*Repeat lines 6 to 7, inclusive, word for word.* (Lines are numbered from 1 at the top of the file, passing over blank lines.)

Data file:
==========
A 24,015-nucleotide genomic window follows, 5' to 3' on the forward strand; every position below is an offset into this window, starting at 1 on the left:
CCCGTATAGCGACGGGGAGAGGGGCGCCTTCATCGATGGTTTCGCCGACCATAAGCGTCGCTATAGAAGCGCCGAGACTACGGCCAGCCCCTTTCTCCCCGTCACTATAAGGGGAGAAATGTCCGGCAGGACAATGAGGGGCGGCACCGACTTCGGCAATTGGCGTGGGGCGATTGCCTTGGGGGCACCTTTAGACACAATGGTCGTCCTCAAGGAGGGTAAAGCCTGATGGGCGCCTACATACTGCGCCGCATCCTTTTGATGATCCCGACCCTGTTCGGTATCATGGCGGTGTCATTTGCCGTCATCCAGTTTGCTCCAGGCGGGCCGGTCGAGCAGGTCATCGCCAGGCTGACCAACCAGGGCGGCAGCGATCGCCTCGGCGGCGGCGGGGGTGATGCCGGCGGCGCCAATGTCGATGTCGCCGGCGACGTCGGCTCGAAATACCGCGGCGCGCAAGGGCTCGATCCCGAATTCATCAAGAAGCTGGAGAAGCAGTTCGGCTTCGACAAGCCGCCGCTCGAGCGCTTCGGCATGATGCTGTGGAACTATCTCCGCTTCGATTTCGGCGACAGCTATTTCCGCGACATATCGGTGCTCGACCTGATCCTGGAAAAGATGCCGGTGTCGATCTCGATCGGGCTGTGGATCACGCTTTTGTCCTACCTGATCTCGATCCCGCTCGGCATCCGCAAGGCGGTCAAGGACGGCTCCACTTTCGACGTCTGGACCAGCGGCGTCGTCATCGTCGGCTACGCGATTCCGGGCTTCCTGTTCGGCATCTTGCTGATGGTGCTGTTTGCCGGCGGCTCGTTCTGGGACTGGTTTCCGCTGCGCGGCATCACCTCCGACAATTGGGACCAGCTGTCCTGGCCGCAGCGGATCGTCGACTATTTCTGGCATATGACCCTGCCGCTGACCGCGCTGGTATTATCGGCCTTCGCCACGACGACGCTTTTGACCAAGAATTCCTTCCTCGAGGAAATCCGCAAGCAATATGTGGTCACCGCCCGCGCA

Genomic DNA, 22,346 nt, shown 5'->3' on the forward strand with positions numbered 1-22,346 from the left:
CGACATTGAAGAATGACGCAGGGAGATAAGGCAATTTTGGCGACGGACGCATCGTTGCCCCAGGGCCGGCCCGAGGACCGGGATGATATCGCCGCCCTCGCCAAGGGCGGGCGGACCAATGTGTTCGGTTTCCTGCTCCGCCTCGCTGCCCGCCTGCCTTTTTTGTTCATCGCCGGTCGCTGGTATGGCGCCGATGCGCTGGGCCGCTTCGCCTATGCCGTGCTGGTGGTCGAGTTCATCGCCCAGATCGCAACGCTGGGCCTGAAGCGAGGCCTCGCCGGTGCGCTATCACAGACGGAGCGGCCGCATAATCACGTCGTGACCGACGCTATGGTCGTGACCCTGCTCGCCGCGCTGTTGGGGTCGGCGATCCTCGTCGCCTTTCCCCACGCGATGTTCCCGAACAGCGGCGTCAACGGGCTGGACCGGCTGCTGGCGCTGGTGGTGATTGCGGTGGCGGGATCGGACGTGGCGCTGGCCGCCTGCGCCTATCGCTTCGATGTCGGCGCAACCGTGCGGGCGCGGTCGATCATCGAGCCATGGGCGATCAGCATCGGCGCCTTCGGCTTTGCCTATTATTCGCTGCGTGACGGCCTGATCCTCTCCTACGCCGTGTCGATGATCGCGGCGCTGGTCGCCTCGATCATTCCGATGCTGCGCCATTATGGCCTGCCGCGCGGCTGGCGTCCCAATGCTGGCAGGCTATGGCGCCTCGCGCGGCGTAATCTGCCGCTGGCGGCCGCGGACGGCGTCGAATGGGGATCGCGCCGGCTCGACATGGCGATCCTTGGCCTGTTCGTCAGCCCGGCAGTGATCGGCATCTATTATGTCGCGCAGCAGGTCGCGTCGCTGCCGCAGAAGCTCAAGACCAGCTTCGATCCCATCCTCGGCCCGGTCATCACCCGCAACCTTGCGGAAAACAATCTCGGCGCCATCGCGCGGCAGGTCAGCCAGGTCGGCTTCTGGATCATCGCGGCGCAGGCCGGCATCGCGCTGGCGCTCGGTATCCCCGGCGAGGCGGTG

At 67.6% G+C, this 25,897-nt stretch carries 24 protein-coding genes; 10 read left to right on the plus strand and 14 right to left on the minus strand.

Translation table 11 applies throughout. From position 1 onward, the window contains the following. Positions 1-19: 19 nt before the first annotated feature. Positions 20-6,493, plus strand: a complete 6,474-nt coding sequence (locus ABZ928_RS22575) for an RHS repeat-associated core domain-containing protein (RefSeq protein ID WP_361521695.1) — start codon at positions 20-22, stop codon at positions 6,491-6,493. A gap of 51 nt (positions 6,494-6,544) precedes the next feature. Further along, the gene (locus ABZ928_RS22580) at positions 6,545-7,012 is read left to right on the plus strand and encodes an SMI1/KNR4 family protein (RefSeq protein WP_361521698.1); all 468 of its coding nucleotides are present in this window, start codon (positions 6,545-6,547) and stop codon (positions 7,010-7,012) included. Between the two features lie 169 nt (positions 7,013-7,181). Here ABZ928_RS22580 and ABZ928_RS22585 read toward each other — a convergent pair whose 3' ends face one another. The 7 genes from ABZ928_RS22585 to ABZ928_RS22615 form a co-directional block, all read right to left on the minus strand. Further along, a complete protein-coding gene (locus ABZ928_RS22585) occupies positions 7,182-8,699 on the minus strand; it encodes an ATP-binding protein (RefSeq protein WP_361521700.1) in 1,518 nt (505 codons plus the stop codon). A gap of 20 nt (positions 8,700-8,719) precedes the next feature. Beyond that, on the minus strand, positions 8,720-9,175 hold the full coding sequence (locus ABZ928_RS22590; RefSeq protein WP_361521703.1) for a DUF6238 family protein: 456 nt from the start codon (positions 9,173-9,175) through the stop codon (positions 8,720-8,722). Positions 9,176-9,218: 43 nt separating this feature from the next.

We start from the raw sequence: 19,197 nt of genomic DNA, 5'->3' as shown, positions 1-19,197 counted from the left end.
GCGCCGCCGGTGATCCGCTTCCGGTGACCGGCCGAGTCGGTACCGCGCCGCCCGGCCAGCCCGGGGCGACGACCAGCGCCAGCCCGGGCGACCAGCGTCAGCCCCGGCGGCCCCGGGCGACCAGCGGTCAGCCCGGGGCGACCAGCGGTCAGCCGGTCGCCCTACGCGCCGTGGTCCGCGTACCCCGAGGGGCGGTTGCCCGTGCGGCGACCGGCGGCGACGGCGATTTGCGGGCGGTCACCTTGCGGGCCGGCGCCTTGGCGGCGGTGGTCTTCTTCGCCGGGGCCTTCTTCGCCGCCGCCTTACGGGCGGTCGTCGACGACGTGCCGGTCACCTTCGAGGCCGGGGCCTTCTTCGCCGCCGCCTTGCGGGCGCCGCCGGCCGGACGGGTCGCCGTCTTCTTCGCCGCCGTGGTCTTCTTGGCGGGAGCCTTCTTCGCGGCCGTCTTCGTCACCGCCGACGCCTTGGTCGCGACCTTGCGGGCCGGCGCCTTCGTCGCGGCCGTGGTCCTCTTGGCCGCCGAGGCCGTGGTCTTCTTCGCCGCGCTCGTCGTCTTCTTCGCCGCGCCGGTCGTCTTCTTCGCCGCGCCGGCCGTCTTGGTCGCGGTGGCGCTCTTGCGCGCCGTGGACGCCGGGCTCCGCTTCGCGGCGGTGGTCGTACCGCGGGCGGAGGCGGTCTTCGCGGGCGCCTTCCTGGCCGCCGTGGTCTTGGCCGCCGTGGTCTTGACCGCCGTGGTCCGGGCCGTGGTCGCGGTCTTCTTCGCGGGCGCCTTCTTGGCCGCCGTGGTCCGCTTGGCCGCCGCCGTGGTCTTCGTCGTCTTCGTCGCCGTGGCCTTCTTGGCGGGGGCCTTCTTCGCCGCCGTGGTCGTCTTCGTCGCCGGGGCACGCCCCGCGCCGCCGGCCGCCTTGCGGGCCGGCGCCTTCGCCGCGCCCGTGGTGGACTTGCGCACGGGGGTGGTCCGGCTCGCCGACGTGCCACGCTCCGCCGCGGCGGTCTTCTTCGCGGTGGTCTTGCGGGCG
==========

Translation table 11 applies throughout. From position 1 onward, the window contains the following. Positions 1-19: 19 nt before the first annotated feature. Positions 20-6,493, plus strand: a complete 6,474-nt coding sequence (locus ABZ928_RS22575) for an RHS repeat-associated core domain-containing protein (RefSeq protein ID WP_361521695.1) — start codon at positions 20-22, stop codon at positions 6,491-6,493. A gap of 51 nt (positions 6,494-6,544) precedes the next feature. Further along, the gene (locus ABZ928_RS22580) at positions 6,545-7,012 is read left to right on the plus strand and encodes an SMI1/KNR4 family protein (RefSeq protein WP_361521698.1); all 468 of its coding nucleotides are present in this window, start codon (positions 6,545-6,547) and stop codon (positions 7,010-7,012) included. Between the two features lie 169 nt (positions 7,013-7,181). Here ABZ928_RS22580 and ABZ928_RS22585 read toward each other — a convergent pair whose 3' ends face one another. The 7 genes from ABZ928_RS22585 to ABZ928_RS22615 form a co-directional block, all read right to left on the minus strand. Further along, a complete protein-coding gene (locus ABZ928_RS22585) occupies positions 7,182-8,699 on the minus strand; it encodes an ATP-binding protein (RefSeq protein WP_361521700.1) in 1,518 nt (505 codons plus the stop codon). A gap of 20 nt (positions 8,700-8,719) precedes the next feature. Beyond that, on the minus strand, positions 8,720-9,175 hold the full coding sequence (locus ABZ928_RS22590; RefSeq protein WP_361521703.1) for a DUF6238 family protein: 456 nt from the start codon (positions 9,173-9,175) through the stop codon (positions 8,720-8,722). Positions 9,176-9,218: 43 nt separating this feature from the next.

We start from the raw sequence: 19,197 nt of genomic DNA, 5'->3' as shown, positions 1-19,197 counted from the left end.